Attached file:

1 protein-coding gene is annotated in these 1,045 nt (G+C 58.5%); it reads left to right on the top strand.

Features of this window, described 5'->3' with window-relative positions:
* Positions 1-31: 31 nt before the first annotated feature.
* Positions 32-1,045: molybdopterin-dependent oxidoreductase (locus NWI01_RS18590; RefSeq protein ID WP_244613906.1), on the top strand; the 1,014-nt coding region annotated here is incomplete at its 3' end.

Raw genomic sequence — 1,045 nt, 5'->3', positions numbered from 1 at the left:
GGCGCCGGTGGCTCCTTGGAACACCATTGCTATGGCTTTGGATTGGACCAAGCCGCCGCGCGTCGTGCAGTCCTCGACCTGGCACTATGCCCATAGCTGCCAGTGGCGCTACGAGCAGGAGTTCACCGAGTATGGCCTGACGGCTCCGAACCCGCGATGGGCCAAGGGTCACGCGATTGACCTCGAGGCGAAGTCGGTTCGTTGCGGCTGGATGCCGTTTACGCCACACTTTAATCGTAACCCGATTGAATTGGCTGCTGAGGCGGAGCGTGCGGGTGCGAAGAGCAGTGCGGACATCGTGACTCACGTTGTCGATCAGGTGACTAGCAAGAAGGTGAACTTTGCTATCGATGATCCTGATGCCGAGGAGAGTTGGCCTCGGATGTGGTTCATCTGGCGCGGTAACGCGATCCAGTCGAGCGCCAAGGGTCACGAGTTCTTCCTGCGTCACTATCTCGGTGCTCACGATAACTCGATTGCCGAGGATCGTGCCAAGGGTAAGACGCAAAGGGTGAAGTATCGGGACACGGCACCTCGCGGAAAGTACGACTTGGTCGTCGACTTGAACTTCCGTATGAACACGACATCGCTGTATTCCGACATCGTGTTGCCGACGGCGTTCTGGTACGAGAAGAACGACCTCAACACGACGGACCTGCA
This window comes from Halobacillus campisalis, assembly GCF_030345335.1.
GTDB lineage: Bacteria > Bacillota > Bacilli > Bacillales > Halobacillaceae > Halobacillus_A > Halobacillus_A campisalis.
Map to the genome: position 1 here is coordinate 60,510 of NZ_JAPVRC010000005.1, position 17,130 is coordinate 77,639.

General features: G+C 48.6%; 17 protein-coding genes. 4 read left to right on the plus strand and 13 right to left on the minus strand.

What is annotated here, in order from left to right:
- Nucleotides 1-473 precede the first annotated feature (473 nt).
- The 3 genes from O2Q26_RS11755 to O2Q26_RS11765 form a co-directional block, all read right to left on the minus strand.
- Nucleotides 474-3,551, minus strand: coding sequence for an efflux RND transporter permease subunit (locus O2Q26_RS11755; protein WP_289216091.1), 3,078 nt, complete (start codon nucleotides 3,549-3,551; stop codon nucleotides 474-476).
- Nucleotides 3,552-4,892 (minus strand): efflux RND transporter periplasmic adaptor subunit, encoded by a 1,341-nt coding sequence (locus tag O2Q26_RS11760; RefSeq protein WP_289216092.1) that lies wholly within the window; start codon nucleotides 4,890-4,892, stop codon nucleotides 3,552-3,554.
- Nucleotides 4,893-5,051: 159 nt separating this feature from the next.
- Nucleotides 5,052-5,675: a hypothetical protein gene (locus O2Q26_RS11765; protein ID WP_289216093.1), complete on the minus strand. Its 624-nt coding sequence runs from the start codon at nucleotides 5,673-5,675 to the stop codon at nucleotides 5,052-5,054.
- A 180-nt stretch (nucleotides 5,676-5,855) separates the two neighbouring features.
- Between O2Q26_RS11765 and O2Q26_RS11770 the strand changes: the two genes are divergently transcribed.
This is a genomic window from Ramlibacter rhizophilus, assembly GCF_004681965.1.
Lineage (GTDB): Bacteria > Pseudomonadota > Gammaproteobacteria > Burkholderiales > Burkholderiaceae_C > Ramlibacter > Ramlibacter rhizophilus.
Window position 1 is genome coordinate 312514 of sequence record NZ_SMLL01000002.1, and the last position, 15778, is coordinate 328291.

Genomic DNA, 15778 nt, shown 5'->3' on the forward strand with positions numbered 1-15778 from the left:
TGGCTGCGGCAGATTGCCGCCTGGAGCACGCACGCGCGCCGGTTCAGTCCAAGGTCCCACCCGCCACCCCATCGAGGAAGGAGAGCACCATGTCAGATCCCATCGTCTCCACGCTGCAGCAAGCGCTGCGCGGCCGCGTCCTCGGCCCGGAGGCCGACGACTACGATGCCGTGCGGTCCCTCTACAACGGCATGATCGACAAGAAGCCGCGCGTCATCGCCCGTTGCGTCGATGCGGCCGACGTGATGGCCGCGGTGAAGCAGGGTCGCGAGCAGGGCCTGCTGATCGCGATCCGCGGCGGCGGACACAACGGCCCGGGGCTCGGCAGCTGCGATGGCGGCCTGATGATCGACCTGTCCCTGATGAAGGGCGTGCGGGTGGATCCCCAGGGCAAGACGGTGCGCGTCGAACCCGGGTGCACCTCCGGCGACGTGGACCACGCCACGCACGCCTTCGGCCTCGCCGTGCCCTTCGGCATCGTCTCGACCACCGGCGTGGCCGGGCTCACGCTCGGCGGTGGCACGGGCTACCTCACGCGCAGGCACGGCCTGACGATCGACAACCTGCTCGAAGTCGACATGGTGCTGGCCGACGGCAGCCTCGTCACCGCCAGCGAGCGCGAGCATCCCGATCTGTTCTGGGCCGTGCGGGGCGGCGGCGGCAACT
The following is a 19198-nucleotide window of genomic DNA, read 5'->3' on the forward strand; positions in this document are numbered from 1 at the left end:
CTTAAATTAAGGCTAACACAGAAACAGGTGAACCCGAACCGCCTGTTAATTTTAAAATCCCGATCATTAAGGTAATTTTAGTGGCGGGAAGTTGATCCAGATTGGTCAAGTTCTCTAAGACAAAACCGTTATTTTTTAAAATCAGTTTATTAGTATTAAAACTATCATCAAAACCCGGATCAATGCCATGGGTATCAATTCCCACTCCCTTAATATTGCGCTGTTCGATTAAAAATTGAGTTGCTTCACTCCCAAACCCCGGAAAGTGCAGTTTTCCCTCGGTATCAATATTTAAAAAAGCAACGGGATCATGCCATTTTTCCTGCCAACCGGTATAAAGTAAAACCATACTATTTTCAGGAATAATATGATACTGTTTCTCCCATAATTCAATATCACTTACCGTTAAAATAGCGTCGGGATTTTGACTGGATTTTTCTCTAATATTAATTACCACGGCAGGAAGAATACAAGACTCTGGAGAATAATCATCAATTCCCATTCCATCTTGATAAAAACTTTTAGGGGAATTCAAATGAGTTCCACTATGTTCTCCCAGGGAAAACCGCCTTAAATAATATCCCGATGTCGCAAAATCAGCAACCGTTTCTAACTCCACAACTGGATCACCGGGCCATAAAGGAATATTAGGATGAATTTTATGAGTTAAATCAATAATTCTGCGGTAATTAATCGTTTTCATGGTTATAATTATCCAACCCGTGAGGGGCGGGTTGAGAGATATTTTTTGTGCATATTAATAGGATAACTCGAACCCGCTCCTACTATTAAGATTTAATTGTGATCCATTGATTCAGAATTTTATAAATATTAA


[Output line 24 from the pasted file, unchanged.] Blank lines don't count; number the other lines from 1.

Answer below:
TGGCTGCGGCAGATTGCCGCCTGGAGCACGCACGCGCGCCGGTTCAGTCCAAGGTCCCACCCGCCACCCCATCGAGGAAGGAGAGCACCATGTCAGATCCCATCGTCTCCACGCTGCAGCAAGCGCTGCGCGGCCGCGTCCTCGGCCCGGAGGCCGACGACTACGATGCCGTGCGGTCCCTCTACAACGGCATGATCGACAAGAAGCCGCGCGTCATCGCCCGTTGCGTCGATGCGGCCGACGTGATGGCCGCGGTGAAGCAGGGTCGCGAGCAGGGCCTGCTGATCGCGATCCGCGGCGGCGGACACAACGGCCCGGGGCTCGGCAGCTGCGATGGCGGCCTGATGATCGACCTGTCCCTGATGAAGGGCGTGCGGGTGGATCCCCAGGGCAAGACGGTGCGCGTCGAACCCGGGTGCACCTCCGGCGACGTGGACCACGCCACGCACGCCTTCGGCCTCGCCGTGCCCTTCGGCATCGTCTCGACCACCGGCGTGGCCGGGCTCACGCTCGGCGGTGGCACGGGCTACCTCACGCGCAGGCACGGCCTGACGATCGACAACCTGCTCGAAGTCGACATGGTGCTGGCCGACGGCAGCCTCGTCACCGCCAGCGAGCGCGAGCATCCCGATCTGTTCTGGGCCGTGCGGGGCGGCGGCGGCAACT